Maybe Ted Turner can explain Durbin’s comparison--or that guy whose definition of the word "is" varies to suit the exigencies of his legal situation. In the meantime we simple- minded, uncaring, luxury-sated, theocratic fascists will have to do the best we can, thesaurus in hand, to master the complexities of sophisticated political discourse.

Friday, June 17, 2005


When is less, more? Answer: When it’s a California textbook. Just ask Assembly member Jackie Goldberg--sponsor of AB 756, the bill to ban the state from purchasing texts longer than 200 pages.

Honestly, folks, this is no joke. And not only does the former Compton teacher want new textbooks for California schools to be limited to 200 pages, her assembly colleagues actually agree with her.

By a vote of 42-26 the lower house in Sacramento recently went on record supporting the novel idea that fewer pages equals greater achievement. Never mind that no study establishing a "small is beautiful" correlation can be produced by supporters of the legislation or that an arbitrary numerical quota seems plain stupid. The important thing is that Goldberg and company have an idea about which they feel warm and fuzzy. And that, apparently, is all it takes for whacky educational policy to pass muster in the Assembly.

One can hardly imagine the amount of media scorn that would befall a Republican legislator who proposed a minimalist limit to textbook pagination. "Dumb and Dumber" jokes would flow from late night comics like vintage wine:

*"Did you hear that Assemblyman Yahoo wants all California texts to be shorter than 200 pages? --And to require no more than four crayons per page."

*"When asked what part of U.S. History should be deleted to keep within the 200-page limit, Rep. Yahoo replied, ‘How about the Constitution?’"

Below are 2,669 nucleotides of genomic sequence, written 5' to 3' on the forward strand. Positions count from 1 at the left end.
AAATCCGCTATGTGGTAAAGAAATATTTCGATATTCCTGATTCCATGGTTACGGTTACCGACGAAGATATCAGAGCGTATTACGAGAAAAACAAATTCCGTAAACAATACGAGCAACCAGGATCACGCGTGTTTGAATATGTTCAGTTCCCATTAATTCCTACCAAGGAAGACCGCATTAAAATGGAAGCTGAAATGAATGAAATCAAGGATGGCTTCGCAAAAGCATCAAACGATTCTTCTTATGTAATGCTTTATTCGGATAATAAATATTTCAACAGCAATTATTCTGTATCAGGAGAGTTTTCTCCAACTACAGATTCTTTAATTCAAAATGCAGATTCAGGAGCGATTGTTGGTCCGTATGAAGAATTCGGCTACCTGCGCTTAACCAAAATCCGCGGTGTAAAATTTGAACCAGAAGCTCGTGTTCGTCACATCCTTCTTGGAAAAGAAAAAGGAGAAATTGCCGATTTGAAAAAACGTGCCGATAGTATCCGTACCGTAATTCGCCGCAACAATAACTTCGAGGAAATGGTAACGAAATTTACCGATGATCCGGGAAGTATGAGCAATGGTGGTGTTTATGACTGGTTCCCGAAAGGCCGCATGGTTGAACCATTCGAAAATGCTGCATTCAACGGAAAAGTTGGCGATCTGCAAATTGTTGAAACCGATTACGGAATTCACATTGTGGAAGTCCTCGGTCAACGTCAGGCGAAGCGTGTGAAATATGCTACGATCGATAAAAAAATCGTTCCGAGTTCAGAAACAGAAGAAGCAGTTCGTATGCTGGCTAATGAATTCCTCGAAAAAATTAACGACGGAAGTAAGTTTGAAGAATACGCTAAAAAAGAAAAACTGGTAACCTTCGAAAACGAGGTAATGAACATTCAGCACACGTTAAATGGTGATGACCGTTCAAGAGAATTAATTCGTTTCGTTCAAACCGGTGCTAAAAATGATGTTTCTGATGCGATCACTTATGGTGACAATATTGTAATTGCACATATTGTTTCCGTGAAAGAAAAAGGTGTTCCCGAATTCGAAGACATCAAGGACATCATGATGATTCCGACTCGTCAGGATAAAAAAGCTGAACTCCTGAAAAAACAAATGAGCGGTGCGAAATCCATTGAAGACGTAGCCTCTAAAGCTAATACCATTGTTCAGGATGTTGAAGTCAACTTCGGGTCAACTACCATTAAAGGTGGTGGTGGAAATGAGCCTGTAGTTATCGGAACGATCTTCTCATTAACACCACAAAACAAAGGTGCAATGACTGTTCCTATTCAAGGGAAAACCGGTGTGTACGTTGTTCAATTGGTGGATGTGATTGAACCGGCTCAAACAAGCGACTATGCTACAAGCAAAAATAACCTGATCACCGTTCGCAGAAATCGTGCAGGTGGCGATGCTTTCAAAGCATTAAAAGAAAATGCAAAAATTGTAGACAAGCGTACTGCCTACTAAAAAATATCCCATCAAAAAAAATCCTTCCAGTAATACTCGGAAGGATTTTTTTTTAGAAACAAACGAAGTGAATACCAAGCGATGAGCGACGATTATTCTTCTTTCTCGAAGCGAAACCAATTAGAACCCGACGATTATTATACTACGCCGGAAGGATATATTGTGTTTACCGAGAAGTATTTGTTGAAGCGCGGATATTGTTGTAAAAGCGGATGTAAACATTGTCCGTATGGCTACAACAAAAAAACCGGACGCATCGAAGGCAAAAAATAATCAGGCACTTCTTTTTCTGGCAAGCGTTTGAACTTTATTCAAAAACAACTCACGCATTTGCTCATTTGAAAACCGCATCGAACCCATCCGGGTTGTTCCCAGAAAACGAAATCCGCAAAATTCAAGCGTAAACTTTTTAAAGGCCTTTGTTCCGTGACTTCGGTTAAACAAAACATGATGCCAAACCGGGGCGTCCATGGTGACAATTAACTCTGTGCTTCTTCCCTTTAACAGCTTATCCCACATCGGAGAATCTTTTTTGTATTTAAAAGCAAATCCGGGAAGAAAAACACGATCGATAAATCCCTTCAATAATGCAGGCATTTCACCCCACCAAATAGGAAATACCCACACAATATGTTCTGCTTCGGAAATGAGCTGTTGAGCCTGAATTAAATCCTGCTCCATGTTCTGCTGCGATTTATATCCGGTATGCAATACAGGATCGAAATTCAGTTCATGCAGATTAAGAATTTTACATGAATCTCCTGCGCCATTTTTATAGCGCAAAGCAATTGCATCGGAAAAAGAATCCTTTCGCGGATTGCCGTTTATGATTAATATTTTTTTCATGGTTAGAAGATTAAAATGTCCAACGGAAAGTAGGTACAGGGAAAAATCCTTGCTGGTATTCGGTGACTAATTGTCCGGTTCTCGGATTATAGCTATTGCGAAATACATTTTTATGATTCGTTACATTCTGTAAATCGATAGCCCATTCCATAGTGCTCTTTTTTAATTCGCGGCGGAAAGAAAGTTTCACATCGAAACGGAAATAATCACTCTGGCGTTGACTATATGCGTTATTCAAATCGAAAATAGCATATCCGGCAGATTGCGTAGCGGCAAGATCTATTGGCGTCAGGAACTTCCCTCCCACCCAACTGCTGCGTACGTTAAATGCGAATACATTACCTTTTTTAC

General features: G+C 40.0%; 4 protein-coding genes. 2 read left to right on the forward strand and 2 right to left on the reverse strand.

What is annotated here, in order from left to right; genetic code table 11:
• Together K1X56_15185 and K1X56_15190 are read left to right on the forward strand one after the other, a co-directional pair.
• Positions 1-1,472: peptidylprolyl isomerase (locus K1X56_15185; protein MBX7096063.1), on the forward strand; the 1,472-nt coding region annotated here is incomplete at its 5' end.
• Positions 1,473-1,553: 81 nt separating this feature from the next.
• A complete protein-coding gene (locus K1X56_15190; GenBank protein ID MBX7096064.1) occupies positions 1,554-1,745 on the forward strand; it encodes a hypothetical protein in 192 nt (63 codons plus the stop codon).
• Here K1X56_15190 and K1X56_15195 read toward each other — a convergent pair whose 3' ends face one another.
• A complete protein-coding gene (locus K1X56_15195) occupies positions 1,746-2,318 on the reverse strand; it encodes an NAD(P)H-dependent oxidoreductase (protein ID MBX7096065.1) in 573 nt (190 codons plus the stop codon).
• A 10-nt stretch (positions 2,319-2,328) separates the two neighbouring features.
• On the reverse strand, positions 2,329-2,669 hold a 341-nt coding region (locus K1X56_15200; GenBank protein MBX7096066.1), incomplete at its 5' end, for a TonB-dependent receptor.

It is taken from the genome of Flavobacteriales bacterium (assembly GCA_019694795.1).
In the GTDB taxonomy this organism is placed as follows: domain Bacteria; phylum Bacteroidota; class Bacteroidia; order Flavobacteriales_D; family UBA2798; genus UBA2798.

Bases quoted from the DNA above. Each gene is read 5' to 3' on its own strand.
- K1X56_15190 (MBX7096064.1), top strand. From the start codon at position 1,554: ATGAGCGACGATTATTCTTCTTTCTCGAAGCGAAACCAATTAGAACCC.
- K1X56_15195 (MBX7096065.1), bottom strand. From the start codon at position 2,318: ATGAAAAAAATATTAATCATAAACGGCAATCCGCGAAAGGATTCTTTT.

*"Yahoo’s other ideas for education include miniaturized desks, shorter teachers, 20 x 20 classrooms, and lower IQs."


Goldberg’s defense of her proposal is almost as funny. The world, she observes, has changed significantly in the last few decades, yet we’re still using big, bulky books to teach our kids. She also says that today’s workplace demands more than the ability to read page 435 on some manual and that a more "dynamic...learning process" is required.

Can anyone in class, I wonder, define the term "non sequitur"? Or was that Latinism on page 201? More specifically, one might reply to Goldberg’s "weighty" arguments as follows: 1) Some people continue to wear pants that cover their rumps despite the fact that the world has changed. 2) The ability to read page 435 of a manual is not a sufficient skill for success, but it is necessary.

Excessive jokes aside, the philosophical basis for Goldberg’s legislation is the ubiquitous educational emphasis on "process." According to this school of thought, information itself isn’t nearly as important as learning how to learn. Thus, for Goldberg, essential data can be crammed into 200 pages--no matter what the subject. Internet references in limit-exempt appendices will then provide the dynamism that compensates for this textual downsizing.

In practice, process-education has tended to produce students too uninformed to know what puzzles they should be unraveling on the information superhighway. And it has had this effect because "learning skills" or the "love of learning" are virtually impossible to nurture in students who don’t know much about anything in particular. Superficiality begets couch-potatoes, not dedicated researchers.

A more constructive approach to California’s educational woes would involve loosening the death-grip of interest groups like the CTA on education policy, providing more flexibility to charter schools, and even revisiting the hated concept of vouchers. In a competitive educational environment, pedagogical idiocies like the above would not be met with silence by state employees whose very jobs rest on their effectiveness.